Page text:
The question when it comes to the trade between the Chicago Blackhawks and Carolina Hurricanes is not which team won the transaction. We already know that. The more pressing question, one that will only be answered in the coming years, is just how badly did the Hurricanes fleece the Blackhawks?
And the reason why is pretty damned depressing. It’s because the salary cap punishes teams that develop good, young players and spends money to perpetuate a winning culture and rewards those who muddle around in mediocrity and do it on the cheap. The deal that sent Teuvo Teravainen and Bryan Bickell (and his $4 million cap hit) to the Hurricanes for a second-round pick in 2016 and a third-rounder in 2017 represents everything that is wrong with the salary cap.
When a team has to spend up to reach a salary floor that is well above what their business model supports, that’s a problem. When you have injured players whose careers are over changing teams to shuffle dollars around and prop up those small-market teams, that’s not good. And when you have a system that stifles excellence and enforces parity, that makes for a far less compelling product. And really, how is it working for those “budget/small market” teams anyway? One hasn’t won the Stanley Cup since the Hurricanes and Anaheim Ducks won in 2006 and ’07.
But that’s a rant for another day. Let’s focus on the trade itself. Because the Hurricanes are so ridiculously far below the floor, they get a terrific young prospect for essentially nothing. Yes, they do have to absorb Bickell’s cap hit, but that was $4 million they were going to have to pay to someone to fill a roster spot anyway. The Hurricanes are still more than $8 million under the salary floor for next season. They have nine forwards, six defenseman and one goalie under contract, which is basically two-thirds of their team.
So they’ve set themselves up pretty nicely to sign a bunch of cheap players, then add Sebastien Aho and his entry-level contract for next season so they can get up to the floor. Or perhaps they’ll be able to take on one or two more outcasts, injured players or maybe even a retired Pavel Datsyuk. Good on them. That ought to go a long way toward filling the 6,477 empty seats they averaged for every home game this past season.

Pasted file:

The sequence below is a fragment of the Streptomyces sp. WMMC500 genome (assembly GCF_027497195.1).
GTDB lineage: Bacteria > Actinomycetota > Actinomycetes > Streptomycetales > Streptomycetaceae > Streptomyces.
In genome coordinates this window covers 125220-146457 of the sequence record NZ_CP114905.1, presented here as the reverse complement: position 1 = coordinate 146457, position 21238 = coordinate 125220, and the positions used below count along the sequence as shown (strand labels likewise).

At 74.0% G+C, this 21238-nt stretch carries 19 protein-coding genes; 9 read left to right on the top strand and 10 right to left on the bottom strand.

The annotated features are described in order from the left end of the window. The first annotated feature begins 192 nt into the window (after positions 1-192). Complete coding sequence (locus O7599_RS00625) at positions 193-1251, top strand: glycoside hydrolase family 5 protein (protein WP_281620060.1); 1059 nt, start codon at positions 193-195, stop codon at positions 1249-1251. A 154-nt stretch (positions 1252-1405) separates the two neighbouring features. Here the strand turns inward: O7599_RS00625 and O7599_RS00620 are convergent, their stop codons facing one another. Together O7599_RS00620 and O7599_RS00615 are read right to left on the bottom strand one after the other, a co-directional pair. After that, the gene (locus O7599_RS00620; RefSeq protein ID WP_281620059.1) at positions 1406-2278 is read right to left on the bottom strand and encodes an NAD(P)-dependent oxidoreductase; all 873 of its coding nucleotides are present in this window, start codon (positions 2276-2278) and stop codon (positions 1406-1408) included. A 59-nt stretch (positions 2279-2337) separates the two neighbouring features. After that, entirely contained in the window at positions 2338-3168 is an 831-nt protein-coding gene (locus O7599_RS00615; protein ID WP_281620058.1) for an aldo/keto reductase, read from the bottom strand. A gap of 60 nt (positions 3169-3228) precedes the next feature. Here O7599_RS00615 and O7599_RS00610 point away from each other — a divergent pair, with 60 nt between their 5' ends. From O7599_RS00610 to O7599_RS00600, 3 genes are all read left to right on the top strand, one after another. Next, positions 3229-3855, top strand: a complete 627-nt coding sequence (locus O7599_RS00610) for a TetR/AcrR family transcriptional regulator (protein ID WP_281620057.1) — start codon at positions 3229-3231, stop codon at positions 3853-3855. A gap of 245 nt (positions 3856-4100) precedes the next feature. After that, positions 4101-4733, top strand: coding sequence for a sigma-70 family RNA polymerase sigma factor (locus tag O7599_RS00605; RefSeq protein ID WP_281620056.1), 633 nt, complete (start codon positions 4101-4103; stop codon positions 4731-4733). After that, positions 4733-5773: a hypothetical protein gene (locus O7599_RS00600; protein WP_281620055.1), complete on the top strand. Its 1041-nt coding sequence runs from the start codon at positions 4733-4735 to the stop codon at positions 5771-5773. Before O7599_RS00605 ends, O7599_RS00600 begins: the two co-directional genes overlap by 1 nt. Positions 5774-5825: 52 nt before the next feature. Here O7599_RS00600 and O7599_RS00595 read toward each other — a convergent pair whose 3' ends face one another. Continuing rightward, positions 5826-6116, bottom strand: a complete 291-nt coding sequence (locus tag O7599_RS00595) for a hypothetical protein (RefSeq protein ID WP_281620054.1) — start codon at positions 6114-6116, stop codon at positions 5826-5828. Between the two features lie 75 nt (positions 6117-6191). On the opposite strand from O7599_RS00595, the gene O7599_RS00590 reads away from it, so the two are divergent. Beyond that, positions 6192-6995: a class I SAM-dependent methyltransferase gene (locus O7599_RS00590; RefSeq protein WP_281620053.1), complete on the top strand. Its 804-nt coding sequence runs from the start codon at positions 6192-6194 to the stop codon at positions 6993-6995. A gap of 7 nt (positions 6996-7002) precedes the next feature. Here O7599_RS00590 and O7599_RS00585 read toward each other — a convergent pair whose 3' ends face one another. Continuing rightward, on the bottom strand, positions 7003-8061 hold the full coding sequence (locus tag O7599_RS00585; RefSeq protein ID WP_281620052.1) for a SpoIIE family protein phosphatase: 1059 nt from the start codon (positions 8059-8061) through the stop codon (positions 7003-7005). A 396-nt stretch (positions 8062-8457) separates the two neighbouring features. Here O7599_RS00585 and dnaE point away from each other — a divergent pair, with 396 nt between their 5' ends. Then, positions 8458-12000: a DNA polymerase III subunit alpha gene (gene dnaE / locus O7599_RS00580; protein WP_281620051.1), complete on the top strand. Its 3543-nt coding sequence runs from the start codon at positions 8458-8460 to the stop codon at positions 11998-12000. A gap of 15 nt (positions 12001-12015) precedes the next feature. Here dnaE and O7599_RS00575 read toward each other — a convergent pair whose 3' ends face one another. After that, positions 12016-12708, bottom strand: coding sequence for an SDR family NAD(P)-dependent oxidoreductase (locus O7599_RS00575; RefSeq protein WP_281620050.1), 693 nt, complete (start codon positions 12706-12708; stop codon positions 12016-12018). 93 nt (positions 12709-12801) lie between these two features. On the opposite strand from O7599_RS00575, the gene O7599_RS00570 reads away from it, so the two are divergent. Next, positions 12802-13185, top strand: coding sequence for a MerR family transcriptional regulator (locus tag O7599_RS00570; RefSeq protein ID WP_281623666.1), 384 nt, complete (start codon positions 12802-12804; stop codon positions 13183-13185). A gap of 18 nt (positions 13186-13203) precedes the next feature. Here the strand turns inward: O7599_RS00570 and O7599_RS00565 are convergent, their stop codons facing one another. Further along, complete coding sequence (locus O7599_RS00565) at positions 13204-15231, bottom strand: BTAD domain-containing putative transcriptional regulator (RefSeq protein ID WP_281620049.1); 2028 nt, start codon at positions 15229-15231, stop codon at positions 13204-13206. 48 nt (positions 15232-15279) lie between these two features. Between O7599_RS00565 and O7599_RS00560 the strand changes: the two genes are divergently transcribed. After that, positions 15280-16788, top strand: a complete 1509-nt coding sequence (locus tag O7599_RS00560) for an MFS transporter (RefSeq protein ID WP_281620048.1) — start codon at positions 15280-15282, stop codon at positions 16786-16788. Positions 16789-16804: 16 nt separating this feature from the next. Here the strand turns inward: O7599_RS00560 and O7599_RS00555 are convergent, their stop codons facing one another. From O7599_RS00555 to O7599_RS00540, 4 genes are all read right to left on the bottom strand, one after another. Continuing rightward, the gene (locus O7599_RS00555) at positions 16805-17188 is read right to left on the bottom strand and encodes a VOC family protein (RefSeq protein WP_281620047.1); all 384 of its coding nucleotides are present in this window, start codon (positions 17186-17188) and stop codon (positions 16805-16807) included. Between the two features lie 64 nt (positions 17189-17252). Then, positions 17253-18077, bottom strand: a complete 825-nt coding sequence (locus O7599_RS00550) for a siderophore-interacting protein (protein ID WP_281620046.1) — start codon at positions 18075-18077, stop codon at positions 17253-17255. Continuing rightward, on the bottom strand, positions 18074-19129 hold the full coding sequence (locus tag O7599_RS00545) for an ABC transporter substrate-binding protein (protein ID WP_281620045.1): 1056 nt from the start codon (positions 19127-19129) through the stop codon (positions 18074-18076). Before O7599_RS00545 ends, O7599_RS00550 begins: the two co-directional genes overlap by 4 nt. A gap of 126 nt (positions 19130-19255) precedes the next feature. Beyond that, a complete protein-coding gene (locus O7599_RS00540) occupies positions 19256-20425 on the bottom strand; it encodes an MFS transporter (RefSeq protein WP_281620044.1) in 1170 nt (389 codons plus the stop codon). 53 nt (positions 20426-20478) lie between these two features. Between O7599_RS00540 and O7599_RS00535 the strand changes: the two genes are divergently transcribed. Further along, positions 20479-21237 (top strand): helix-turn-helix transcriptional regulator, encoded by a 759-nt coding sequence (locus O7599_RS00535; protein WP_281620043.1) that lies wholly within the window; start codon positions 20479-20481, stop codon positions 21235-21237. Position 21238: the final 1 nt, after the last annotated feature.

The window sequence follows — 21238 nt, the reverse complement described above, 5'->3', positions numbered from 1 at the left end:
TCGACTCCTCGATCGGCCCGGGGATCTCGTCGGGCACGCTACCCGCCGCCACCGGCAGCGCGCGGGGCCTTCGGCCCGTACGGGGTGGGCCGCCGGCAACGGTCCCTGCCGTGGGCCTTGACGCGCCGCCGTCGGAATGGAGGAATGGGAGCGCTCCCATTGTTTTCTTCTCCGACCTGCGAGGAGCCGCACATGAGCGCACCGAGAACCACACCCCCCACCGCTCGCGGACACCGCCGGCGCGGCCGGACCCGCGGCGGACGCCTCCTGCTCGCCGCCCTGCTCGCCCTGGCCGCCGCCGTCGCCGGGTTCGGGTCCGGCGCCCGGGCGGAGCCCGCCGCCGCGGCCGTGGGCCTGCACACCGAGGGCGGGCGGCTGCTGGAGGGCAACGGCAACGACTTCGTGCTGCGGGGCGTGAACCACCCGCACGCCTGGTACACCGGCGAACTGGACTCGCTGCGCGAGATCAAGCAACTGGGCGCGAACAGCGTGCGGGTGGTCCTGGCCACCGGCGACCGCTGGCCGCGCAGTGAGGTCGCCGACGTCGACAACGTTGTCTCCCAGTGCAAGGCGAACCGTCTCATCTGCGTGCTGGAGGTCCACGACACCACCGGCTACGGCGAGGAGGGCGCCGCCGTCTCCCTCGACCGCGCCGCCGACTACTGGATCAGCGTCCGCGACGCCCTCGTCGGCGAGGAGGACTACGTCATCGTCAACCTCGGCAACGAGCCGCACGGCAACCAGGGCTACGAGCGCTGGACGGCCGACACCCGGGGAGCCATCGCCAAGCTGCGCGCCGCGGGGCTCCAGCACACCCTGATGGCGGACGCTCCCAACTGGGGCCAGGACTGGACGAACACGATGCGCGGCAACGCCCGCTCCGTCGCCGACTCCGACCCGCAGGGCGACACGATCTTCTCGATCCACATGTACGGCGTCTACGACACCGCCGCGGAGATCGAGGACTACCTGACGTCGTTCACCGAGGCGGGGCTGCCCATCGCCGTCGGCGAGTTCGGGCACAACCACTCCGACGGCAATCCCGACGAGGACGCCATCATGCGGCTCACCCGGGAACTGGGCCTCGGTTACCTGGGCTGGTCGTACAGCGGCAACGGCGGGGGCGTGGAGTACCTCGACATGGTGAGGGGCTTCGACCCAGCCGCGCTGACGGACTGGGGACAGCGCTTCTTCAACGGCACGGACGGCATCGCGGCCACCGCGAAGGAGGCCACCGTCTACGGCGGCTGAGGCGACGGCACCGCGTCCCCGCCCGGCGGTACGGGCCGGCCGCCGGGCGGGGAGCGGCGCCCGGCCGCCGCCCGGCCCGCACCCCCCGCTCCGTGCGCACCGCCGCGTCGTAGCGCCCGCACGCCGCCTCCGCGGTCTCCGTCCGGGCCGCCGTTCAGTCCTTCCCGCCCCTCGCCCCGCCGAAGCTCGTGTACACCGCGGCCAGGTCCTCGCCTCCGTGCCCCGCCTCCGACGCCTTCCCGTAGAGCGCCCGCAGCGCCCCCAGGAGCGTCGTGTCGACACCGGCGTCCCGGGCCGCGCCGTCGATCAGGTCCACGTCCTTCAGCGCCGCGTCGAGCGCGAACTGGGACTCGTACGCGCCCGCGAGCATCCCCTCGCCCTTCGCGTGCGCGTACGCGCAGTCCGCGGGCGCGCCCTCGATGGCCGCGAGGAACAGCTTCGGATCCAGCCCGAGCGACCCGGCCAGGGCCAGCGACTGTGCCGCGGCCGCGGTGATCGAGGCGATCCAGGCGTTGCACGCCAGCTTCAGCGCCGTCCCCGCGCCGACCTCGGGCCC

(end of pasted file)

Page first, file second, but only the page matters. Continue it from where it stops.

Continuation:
In the long run, however, this trade could be a game-changer for the Hurricanes. When they traded Eric Staal to the New York Rangers at the trade deadline, they received a prospect and second-round picks in 2016 and ’17. Given that they gave up a second-rounder in 2016 and a third-rounder in ’17, they essentially got Bickell and Teravainen for Staal, a declining asset they had no interest in re-signing. That’s some good managing by Ron Francis right there.
The key to the deal is Teravainen, a terrific prospect who hasn’t yet lived up to the advanced billing. But it has to be emphatically pointed out that Teravainen essentially paid the price for Bickell’s lack of production. He was a casualty in this transaction, and a very steep price the Blackhawks had to pay to get some much-needed cap relief. Perhaps if Artemi Panarin hadn’t had such a good season and hit all his bonuses the Blackhawks might not be in this position. But they are because essentially they went out and signed a free agent who turned out to be an outstanding NHL player. Most of the time you get rewarded for doing that. But in the case of the Hawks, they’re being penalized, again.
You could argue that Blackhawks GM Stan Bowman should not have been seduced by Bickell’s outstanding play in Chicago’s 2013 Stanley Cup run and should not have given him a four-year deal worth $16 million. Fine. But that’s one bad contract out of how many? So now Bickell and Teravainen join the likes of Brandon Saad, Dustin Byfuglien, Patrick Sharp, Johnny Oduya and Nick Leddy – and that’s not even all of them – as Blackhawks cap casualties. Since first winning the Stanley Cup in 2010, the Blackhawks have dealt away more quality NHL players than some organizations have on their rosters.
Much of this is being done because the Blackhawks have the misfortune of having two of the best players in the game and have to pay them commensurate with that. Jonathan Toews and Patrick Kane will account for $21 million of the Hawks’ cap commitments for the next seven years, so they’ll always be faced with these decisions. Luckily, the Hawks are one of the best-run franchises in the NHL so they’ve been able to keep the pipeline flowing.
But you have to wonder when the day will come where an aging Kane and Toews will have to carry too much of the load because the cap casualties have made the Hawks a shell of their former selves. That will be a happy day indeed at the NHL offices because in the NHL, everyone needs to have a chance to win. It’s just better that way. We certainly wouldn’t want to have all the buzz and excitement that a dynasty creates. Bring on the vanilla.